Rain, and the lack of sunshine are connected to chronic pain, according to new data collected through smartphones.

The findings were announced at the British Science Festival in Swansea by Will Dixon, Professor of Digital Epidemiology at The University of Manchester  His research team designed and implemented the ‘Cloudy with a Chance of Pain’ app to unravel the age-old idea of links between chronic or long-term pain and weather conditions.

Professor Dixon explains that “The concept of this project is joining two features that can come out of the smartphone, self-reported disease severity using an app and measuring the weather using the GPS, and that allows us to track the weather as people move around the country. Those two ingredients are what allows us to measure the association between weather and pain”.

Researchers collected eight months of data from 9,000 participants. They also launched a ‘Citizen Science Experts’ project,  where the public can have a go at the data analysis and interpretation.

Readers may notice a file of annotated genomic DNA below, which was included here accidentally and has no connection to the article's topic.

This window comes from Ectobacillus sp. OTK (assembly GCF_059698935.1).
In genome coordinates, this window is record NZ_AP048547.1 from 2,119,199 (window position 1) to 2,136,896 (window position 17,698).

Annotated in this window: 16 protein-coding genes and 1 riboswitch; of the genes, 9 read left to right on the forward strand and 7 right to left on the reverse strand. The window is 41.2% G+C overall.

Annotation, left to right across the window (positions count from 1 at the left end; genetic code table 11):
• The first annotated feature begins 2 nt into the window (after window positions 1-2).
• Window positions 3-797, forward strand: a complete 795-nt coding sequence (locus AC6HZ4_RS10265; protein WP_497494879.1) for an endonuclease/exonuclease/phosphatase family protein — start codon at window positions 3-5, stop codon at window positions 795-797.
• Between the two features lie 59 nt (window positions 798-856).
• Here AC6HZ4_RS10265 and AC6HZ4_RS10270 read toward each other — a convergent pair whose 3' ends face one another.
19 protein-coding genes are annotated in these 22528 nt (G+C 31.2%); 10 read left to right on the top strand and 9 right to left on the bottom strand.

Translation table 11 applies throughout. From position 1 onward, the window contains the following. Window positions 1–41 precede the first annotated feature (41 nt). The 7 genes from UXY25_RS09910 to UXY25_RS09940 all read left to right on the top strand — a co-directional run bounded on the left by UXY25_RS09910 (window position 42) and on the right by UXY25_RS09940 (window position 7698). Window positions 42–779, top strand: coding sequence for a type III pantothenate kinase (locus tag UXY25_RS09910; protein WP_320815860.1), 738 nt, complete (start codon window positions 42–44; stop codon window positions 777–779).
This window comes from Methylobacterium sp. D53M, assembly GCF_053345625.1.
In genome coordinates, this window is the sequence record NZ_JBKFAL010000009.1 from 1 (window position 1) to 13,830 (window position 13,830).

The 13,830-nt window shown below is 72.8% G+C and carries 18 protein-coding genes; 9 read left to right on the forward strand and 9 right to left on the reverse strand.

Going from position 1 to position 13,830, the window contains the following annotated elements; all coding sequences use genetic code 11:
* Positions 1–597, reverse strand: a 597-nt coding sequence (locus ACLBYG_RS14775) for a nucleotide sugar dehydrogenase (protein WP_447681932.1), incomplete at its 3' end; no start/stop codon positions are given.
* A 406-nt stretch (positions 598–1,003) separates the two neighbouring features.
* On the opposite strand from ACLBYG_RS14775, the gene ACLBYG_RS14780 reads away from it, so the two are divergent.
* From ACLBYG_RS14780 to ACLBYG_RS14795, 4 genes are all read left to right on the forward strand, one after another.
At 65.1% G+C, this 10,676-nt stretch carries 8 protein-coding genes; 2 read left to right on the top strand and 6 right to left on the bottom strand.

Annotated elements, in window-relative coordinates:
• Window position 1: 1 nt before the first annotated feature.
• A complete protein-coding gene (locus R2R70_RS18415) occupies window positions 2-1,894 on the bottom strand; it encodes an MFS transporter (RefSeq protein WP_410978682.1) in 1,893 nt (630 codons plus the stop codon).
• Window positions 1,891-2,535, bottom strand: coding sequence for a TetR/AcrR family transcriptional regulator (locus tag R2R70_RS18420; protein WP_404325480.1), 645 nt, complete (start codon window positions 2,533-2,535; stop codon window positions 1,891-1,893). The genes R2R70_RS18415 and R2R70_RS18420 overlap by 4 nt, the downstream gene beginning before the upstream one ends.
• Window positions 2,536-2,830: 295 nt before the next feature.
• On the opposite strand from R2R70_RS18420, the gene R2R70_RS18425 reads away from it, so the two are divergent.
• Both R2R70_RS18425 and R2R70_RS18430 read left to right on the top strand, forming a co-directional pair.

The researchers found that participants experienced severe pain for less time when their was more sun and less rain. Professor Dixon suspects this is due to the the air pressure that is influencing the pain.

He explains: "Around the joint there is a joint capsule - as you change the pressure that capsule might expand or contract and some patients will have cysts in their bones around the joints, and the pressure may change their sensitivity to pain.”

The researchers believe that in the future, this app may also contribute to improved and more personalised care, as it could predict periods of pain for each patient.

“Given that you can forecast the weather, if you understand within the weather what it is that relates to pain, then you can potentially forecast the pain”.

Professor Dixon also thinks that the understanding of the impact of the weather on pain could result in better treatment of chronic pain.

Professor Dixon reveals “It’s been a real fun project to be involved in with the participants!”, as the study is still on-going the research team hope to recruit more participants as the more people provide data on their pain conditions the more robust the conclusions will be.

Dr Petra Szilagyi is an Axa Media Fellow, placed at Nature News. She is a Senior Lecturer at the Department of Pharmaceutical, Chemical & Environmental Sciences at the University of Greenwich.

Photo credit: Robert Hensley via Flickr